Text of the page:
The New York Times said on Thursday that digital subscriptions topped 3-million in the past quarter, keeping the prestigious daily profitable in a difficult environment for the news media.

With a gain of 203,000 online-only subscribers in the third quarter, the newspaper is now getting nearly two-thirds of its revenue from subscriptions, helping to offset weakness in advertising and print circulation.

The Times posted a net profit of $24.9m in the quarter, down from $36m in the same period a year ago, as total revenues rose 8% to $417m.

“This was a strong third quarter for the company,” said Mark Thompson, president and CEO of The New York Times Company.

“We also passed two significant milestones, and now have more than 3-million digital-only subscriptions and more than 4-million total subscriptions.”

While its profits are modest, the Times has been among the most successful legacy news organisations navigating the transition to digital news amid sharp declines in print readership.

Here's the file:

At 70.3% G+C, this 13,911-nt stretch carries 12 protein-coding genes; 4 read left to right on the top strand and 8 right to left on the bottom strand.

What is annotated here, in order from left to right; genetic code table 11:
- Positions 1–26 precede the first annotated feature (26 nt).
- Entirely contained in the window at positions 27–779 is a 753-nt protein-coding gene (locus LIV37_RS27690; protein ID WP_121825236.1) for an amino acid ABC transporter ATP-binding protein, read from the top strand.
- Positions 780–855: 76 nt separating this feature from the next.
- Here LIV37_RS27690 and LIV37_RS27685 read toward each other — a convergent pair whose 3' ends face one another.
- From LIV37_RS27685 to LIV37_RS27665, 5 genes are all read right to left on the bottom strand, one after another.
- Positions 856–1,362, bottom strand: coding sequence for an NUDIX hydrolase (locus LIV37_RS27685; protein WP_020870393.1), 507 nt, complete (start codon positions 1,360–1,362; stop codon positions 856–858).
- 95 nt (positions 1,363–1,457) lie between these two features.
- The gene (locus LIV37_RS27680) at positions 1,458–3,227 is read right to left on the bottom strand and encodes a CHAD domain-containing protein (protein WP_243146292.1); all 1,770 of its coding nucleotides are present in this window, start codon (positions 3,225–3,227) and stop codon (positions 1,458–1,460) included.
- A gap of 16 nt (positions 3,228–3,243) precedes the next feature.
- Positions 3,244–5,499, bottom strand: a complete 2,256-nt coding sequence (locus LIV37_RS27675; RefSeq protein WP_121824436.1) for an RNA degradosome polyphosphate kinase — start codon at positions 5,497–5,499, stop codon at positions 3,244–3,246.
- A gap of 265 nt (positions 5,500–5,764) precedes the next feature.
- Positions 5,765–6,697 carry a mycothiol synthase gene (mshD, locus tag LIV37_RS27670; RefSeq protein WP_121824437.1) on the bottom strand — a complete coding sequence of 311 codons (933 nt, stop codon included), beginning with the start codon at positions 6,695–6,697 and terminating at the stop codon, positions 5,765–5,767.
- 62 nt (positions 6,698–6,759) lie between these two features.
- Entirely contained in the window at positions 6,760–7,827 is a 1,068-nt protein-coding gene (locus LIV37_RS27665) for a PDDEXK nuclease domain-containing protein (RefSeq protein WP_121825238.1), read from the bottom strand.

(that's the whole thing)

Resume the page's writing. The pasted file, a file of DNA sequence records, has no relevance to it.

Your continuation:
The Times has maintained a large newsroom staff and has invested aggressively, seeking readers internationally and stepping up coverage of Washington even as it faces attacks from US President Donald Trump.

New York Times shares are publicly traded, but the stock structure allows the controlling family to stave off the kinds of moves seen at other news organisations aimed at cutting costs to boost short-term profits.

The quarterly update showed a 7% year-on-year increase in advertising, led by digital. But ad revenues for the first nine months of the year are down 2.5% and the company said it expects flat advertising revenues in the fourth quarter.

According to the Times, revenue improved in part due to an agreement with Long Island daily Newsday to print and transport its publications, and the renting of four additional floors at the New York headquarters.